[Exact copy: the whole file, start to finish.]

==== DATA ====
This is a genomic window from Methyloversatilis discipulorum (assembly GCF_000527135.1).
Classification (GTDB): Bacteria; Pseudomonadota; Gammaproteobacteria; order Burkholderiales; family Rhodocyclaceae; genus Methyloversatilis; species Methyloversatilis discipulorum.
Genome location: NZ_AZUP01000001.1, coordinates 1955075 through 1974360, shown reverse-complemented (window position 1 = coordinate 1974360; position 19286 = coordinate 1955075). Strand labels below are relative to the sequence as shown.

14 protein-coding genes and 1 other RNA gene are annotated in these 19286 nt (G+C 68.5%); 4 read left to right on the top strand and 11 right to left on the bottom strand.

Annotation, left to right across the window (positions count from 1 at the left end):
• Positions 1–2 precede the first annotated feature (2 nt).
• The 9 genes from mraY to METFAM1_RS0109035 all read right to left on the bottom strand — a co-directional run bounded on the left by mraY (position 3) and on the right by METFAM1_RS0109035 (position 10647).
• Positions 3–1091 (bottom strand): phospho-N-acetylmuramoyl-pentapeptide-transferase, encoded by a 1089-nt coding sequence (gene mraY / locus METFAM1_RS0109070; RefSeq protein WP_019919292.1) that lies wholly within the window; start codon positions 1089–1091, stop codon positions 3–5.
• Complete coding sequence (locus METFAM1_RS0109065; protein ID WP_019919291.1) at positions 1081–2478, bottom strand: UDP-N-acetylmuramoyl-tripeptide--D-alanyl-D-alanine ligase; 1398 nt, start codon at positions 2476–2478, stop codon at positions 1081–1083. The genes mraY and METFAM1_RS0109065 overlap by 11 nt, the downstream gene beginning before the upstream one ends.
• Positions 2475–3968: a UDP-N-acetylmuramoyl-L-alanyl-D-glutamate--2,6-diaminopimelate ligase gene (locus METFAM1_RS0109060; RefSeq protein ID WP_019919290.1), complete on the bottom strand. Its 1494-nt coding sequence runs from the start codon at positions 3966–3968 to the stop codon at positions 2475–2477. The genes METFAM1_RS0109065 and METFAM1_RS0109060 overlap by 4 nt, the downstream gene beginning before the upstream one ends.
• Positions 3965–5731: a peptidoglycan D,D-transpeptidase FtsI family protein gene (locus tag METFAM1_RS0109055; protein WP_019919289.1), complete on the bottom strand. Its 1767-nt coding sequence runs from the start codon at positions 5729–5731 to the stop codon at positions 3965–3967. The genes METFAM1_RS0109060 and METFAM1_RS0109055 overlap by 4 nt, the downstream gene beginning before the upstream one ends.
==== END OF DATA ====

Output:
This is a genomic window from Methyloversatilis discipulorum (assembly GCF_000527135.1).
Classification (GTDB): Bacteria; Pseudomonadota; Gammaproteobacteria; order Burkholderiales; family Rhodocyclaceae; genus Methyloversatilis; species Methyloversatilis discipulorum.
Genome location: NZ_AZUP01000001.1, coordinates 1955075 through 1974360, shown reverse-complemented (window position 1 = coordinate 1974360; position 19286 = coordinate 1955075). Strand labels below are relative to the sequence as shown.

14 protein-coding genes and 1 other RNA gene are annotated in these 19286 nt (G+C 68.5%); 4 read left to right on the top strand and 11 right to left on the bottom strand.

Annotation, left to right across the window (positions count from 1 at the left end):
• Positions 1–2 precede the first annotated feature (2 nt).
• The 9 genes from mraY to METFAM1_RS0109035 all read right to left on the bottom strand — a co-directional run bounded on the left by mraY (position 3) and on the right by METFAM1_RS0109035 (position 10647).
• Positions 3–1091 (bottom strand): phospho-N-acetylmuramoyl-pentapeptide-transferase, encoded by a 1089-nt coding sequence (gene mraY / locus METFAM1_RS0109070; RefSeq protein WP_019919292.1) that lies wholly within the window; start codon positions 1089–1091, stop codon positions 3–5.
• Complete coding sequence (locus METFAM1_RS0109065; protein ID WP_019919291.1) at positions 1081–2478, bottom strand: UDP-N-acetylmuramoyl-tripeptide--D-alanyl-D-alanine ligase; 1398 nt, start codon at positions 2476–2478, stop codon at positions 1081–1083. The genes mraY and METFAM1_RS0109065 overlap by 11 nt, the downstream gene beginning before the upstream one ends.
• Positions 2475–3968: a UDP-N-acetylmuramoyl-L-alanyl-D-glutamate--2,6-diaminopimelate ligase gene (locus METFAM1_RS0109060; RefSeq protein ID WP_019919290.1), complete on the bottom strand. Its 1494-nt coding sequence runs from the start codon at positions 3966–3968 to the stop codon at positions 2475–2477. The genes METFAM1_RS0109065 and METFAM1_RS0109060 overlap by 4 nt, the downstream gene beginning before the upstream one ends.
• Positions 3965–5731: a peptidoglycan D,D-transpeptidase FtsI family protein gene (locus tag METFAM1_RS0109055; protein WP_019919289.1), complete on the bottom strand. Its 1767-nt coding sequence runs from the start codon at positions 5729–5731 to the stop codon at positions 3965–3967. The genes METFAM1_RS0109060 and METFAM1_RS0109055 overlap by 4 nt, the downstream gene beginning before the upstream one ends.